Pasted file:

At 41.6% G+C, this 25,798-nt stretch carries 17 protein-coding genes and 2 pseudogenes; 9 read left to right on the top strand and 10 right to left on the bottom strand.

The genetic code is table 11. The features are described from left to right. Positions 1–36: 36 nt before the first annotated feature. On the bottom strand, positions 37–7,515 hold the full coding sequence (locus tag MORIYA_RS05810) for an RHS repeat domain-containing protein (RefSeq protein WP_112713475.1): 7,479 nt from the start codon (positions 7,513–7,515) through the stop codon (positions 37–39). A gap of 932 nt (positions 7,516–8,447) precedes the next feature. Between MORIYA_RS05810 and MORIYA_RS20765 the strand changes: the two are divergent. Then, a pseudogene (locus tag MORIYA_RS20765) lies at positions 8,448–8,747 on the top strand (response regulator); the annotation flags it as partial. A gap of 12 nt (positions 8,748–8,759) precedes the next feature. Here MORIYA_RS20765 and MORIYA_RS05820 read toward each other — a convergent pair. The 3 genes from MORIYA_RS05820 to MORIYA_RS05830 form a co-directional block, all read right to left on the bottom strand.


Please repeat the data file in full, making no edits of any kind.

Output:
At 41.6% G+C, this 25,798-nt stretch carries 17 protein-coding genes and 2 pseudogenes; 9 read left to right on the top strand and 10 right to left on the bottom strand.

The genetic code is table 11. The features are described from left to right. Positions 1–36: 36 nt before the first annotated feature. On the bottom strand, positions 37–7,515 hold the full coding sequence (locus tag MORIYA_RS05810) for an RHS repeat domain-containing protein (RefSeq protein WP_112713475.1): 7,479 nt from the start codon (positions 7,513–7,515) through the stop codon (positions 37–39). A gap of 932 nt (positions 7,516–8,447) precedes the next feature. Between MORIYA_RS05810 and MORIYA_RS20765 the strand changes: the two are divergent. Then, a pseudogene (locus tag MORIYA_RS20765) lies at positions 8,448–8,747 on the top strand (response regulator); the annotation flags it as partial. A gap of 12 nt (positions 8,748–8,759) precedes the next feature. Here MORIYA_RS20765 and MORIYA_RS05820 read toward each other — a convergent pair. The 3 genes from MORIYA_RS05820 to MORIYA_RS05830 form a co-directional block, all read right to left on the bottom strand.